“Manifestly incompetent” partner suspended over client cash


SDT: Return to practice will be subject to conditions

A “manifestly incompetent” partner, whose “neglect and carelessness” led to a shortage in her law firm’s client account of £214,000, has been suspended for 18 months by the Solicitors Disciplinary Tribunal (SDT).

The SDT heard that Elizabeth Teresa Gilmour, a solicitor for over 30 years, also provided incorrect information to her law firm’s indemnity insurer.

Ms Gilmour, who qualified in 1987, was a partner at TPC Solicitors in Manchester between 2004 and 2019. She was also its compliance officer for finance and administration (COFA) between October 2015 and January 2019.

The shortfall arose because client money to pay professional disbursements was held in the office account instead between 2014 and 2018. The problem was highlighted in two accountants’ reports, dated April 2017 and April 2018.

The Solicitors Regulation Authority (SRA) identified the full extent of what had happened in July 2018.

In an agreed outcome approved by the tribunal, the SRA said there was “no system” at her firm for ensuring that invoices for disbursements were paid, “no control” to ensure that signed cheques were actually posted to the professionals involved, and the law firm relied on its accounts manager “remembering to pay” once the money was in office account.

The tribunal said Ms Gilmour had “direct control” of her law firm’s finances, yet she failed to properly exercise it.

“Ms Gilmour’s conduct was, however, principally a result of neglect and carelessness rather than any planned course of action. Ms Gilmour’s culpability falls to be assessed on the basis that she was manifestly incompetent but not reckless.”

The SDT said there was no “direct harm” to clients because the shortfall on client account was rectified.

Ms Gilmour paid £5,000 into client account and fellow partner Shahida Mohammed £15,000 in July 2018.

However, £200,000 was paid off by new partner Rizwana Majid later that year.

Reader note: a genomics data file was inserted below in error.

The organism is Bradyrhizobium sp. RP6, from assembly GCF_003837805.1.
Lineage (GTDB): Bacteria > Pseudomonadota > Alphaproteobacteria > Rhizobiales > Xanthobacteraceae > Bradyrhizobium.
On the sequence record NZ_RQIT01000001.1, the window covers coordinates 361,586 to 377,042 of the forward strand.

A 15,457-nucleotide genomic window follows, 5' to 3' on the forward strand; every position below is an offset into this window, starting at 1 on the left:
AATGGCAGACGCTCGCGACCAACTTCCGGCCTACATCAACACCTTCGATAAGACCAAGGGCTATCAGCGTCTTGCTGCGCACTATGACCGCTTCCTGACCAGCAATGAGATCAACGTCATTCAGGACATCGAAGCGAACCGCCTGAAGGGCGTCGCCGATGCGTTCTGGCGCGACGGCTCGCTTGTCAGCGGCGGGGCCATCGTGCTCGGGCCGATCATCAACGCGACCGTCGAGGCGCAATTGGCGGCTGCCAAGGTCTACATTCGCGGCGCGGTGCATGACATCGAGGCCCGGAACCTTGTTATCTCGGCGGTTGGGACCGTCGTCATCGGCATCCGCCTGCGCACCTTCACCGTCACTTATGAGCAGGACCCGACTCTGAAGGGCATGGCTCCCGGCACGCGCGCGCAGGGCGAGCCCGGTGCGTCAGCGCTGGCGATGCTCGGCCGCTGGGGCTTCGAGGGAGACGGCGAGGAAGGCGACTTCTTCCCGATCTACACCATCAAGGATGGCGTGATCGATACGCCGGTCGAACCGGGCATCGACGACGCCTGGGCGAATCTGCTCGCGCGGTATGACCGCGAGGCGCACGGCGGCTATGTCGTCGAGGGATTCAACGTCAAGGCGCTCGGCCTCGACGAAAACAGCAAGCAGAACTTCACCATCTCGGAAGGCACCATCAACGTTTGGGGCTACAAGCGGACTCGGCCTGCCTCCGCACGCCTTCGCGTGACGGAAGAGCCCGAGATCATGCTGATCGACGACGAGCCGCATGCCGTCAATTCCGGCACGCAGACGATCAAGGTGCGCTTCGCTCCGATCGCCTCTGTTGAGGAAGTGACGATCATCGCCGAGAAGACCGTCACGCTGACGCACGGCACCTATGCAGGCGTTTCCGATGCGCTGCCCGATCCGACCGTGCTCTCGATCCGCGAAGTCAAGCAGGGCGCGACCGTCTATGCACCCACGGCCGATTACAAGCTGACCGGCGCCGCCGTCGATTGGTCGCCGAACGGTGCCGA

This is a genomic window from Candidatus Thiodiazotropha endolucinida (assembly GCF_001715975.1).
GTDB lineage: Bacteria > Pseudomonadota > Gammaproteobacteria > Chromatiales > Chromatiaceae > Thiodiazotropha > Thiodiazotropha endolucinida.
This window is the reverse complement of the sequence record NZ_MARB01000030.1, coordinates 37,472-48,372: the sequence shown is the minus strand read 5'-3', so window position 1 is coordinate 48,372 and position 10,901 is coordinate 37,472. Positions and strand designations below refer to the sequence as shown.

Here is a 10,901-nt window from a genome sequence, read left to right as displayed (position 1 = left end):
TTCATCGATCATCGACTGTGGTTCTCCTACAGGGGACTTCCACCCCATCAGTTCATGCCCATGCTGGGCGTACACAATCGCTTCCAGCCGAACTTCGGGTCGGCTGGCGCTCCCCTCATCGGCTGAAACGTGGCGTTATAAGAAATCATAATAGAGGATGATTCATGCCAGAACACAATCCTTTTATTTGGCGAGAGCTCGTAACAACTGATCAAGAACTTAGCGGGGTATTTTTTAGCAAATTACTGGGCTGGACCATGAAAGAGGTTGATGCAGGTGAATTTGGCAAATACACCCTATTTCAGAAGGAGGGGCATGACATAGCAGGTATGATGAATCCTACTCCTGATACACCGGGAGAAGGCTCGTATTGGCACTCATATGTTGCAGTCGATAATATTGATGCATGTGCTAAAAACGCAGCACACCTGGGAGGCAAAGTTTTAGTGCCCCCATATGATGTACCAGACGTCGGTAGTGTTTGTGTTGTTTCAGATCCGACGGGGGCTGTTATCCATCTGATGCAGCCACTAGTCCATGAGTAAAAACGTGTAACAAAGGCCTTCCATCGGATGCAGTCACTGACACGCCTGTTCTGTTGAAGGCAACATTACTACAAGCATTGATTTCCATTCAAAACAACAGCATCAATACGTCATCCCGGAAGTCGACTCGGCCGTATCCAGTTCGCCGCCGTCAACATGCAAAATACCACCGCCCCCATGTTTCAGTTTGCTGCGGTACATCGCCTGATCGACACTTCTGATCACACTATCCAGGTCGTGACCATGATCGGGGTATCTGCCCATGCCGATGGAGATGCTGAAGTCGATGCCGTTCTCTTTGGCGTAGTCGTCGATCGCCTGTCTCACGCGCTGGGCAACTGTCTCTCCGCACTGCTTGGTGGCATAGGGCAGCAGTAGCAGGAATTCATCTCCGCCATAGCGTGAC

The SRA said there was a risk to the money being held outside the firm’s client account for so long.

“Had the firm become insolvent, then the client money being held in the firm’s office account would not have been ‘ring fenced’. It would have potentially been treated as part of the firm’s distributable assets and would not have been repaid to the firm’s clients.”

Ms Gilmour admitted that she breached various rules and SRA principles, and showed a lack of integrity in the final year, which was when she said the accountants explained to her why they had qualified the accounts.

When completing an indemnity insurance renewal form in the summer of 2017, Ms Gilmour confirmed that TPC Solicitors had not “experienced any cash flow or any other financial difficulties in the last 12 months” and had sufficient working capital.

Despite being the COFA, Ms Gilmour failed to tell the SRA about the issues raised by the accountants’ reports.

She argued in mitigation, not agreed by the SRA, that “no concerns” were mentioned by the law firm’s accounts manager and said the accountants did not advise her that the money needed to be repaid immediately.

She “did not appreciate the ramifications or urgency of the situation”, she claimed.

On the issue of indemnity insurance, the former partner replied that “she only considered the position in relation to profit”. The solicitor was suspended for 18 months and ordered to pay costs of £7,600.

Once the suspension ends, her return to practice will be subject to conditions preventing her from being a partner in a law firm or sole practitioner, from being a COLP or COFA, from holding client money or being a signatory on client account.




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